There is a man around Athens/Oconee acting odd and staring at young children on various playgrounds in town; he drives a distinctive red and white truck. I have received an e-mail about him from a friend and Johnathan details him here; I also heard from Chief O'Dillon that the Oconee Sheriff's Department spotted him outside a day care center on Daniell's Bridge Road earlier this week and asked him to leave. The Watkinsville Police are on the lookout for this individual as well, particularly around ESP, Harris Shoals Park, and Rocket Field.
While he hasn't broken any laws, this sort of behavior isn't exactly normal. So if you visit local playgrounds, parks, etc. keep your eyes open and report him to the local authorities, who are monitoring him closely. Description of the individual is below:
He is a white male with no hair (shaven) and has a neatly trimmed reddish auburn
mustache and beard. He is driving a smaller red pickup truck with black and white checkered trim on his tailgate and has tons of bumper stickers in the cab window (it almost looks like a toy truck - like a lego truck). The tag is Virginia XVH 8157.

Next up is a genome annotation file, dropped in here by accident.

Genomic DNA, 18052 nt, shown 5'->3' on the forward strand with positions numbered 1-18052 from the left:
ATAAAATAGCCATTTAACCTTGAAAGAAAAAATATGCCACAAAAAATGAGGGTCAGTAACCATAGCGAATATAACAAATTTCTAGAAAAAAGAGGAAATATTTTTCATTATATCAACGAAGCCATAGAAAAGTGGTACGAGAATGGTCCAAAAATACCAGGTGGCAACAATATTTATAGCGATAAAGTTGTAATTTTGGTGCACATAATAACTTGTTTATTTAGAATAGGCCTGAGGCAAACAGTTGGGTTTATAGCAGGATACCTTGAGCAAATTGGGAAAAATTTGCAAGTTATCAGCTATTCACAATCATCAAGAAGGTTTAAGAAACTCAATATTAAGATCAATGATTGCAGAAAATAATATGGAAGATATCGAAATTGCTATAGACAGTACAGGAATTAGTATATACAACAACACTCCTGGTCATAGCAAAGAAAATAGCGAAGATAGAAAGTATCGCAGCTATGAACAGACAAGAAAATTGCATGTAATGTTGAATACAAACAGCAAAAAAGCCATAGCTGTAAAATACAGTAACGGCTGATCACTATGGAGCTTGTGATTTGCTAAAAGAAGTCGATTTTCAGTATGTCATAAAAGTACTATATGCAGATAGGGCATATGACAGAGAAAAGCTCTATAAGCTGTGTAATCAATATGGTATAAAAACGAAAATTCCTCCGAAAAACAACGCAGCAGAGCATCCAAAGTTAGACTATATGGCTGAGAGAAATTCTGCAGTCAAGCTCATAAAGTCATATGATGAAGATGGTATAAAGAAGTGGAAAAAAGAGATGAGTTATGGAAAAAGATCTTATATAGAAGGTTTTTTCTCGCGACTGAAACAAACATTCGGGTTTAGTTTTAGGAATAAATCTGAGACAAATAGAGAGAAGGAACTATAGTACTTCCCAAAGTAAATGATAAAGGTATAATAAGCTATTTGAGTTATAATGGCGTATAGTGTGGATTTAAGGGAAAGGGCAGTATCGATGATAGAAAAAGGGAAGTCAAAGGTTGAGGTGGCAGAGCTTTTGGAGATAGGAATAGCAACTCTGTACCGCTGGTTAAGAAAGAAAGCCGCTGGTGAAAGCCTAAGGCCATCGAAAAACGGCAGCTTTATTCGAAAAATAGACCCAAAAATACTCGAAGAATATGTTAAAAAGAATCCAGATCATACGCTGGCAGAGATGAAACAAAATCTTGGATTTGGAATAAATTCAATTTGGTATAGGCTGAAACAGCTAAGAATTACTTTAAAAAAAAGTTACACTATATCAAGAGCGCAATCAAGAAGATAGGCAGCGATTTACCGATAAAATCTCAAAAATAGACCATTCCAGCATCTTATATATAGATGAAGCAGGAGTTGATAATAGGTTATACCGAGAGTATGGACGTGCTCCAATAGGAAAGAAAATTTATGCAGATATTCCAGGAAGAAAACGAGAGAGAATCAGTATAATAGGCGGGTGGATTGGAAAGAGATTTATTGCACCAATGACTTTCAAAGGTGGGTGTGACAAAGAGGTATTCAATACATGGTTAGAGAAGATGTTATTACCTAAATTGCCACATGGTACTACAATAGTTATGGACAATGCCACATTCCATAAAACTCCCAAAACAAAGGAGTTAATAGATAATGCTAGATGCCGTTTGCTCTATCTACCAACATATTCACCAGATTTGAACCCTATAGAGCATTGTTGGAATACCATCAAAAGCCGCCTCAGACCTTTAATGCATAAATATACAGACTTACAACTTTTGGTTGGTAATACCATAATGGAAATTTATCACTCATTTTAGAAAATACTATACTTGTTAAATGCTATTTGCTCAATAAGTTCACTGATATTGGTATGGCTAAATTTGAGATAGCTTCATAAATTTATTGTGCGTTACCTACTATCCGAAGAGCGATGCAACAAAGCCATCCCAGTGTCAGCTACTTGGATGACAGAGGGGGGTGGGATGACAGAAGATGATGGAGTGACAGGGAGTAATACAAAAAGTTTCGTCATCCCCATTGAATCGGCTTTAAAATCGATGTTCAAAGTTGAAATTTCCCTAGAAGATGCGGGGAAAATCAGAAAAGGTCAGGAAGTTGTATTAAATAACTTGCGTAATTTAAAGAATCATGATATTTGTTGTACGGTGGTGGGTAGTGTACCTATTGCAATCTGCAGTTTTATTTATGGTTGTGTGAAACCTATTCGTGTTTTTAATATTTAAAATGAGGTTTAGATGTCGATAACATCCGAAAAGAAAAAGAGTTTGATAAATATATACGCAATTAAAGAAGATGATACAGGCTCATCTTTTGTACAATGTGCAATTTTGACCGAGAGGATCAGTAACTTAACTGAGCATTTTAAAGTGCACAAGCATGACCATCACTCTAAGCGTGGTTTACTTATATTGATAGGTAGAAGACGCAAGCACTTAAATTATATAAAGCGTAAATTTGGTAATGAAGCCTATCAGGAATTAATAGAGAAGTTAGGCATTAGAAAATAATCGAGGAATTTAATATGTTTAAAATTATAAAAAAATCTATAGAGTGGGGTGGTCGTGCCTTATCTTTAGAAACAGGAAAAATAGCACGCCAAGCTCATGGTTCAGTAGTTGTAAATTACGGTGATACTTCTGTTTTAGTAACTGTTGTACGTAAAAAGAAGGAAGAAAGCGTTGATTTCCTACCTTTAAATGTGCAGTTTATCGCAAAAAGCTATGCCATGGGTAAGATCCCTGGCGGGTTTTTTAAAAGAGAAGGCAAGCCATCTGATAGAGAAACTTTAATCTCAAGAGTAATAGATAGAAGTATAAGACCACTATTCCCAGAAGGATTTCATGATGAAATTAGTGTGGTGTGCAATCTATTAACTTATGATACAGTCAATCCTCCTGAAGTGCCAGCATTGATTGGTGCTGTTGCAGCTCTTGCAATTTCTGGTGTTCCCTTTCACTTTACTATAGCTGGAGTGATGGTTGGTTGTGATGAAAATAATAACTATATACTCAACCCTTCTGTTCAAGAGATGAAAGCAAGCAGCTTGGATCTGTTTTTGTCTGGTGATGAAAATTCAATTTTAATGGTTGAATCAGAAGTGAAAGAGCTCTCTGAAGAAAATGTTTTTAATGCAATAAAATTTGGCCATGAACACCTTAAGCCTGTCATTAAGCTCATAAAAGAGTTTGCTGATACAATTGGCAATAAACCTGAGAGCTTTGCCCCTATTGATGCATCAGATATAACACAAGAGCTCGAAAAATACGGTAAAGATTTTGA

Thursday, June 18, 2009
Sorry for the absence of blogging lately. Thought I would come back with a bang -- after being struck by all the "green" during a recent drive down Peachtree Street in Atlanta, I came home inspired.
As it turns out, there was a local connection between the trees I noticed on Peachtree and Oconee County, and I was lucky enough to get an op-ed on the topic in the AJC today. Even though the state's flagship paper doesn't deliver in these parts anymore, the story highlights one of Oconee County's top exports -- trees!
Look here for the story and click here and here for more on sustainable trees and an Oconee County company that is looking to educate the world about healthy trees.
Tree planting is an area where Oconee can learn from Atlanta. Sometimes we take our rural ambiance for granted, but in my opinion, Oconee and its municipalities could get much more aggressive about planting and requiring long-lived, sustainable trees throughout the community.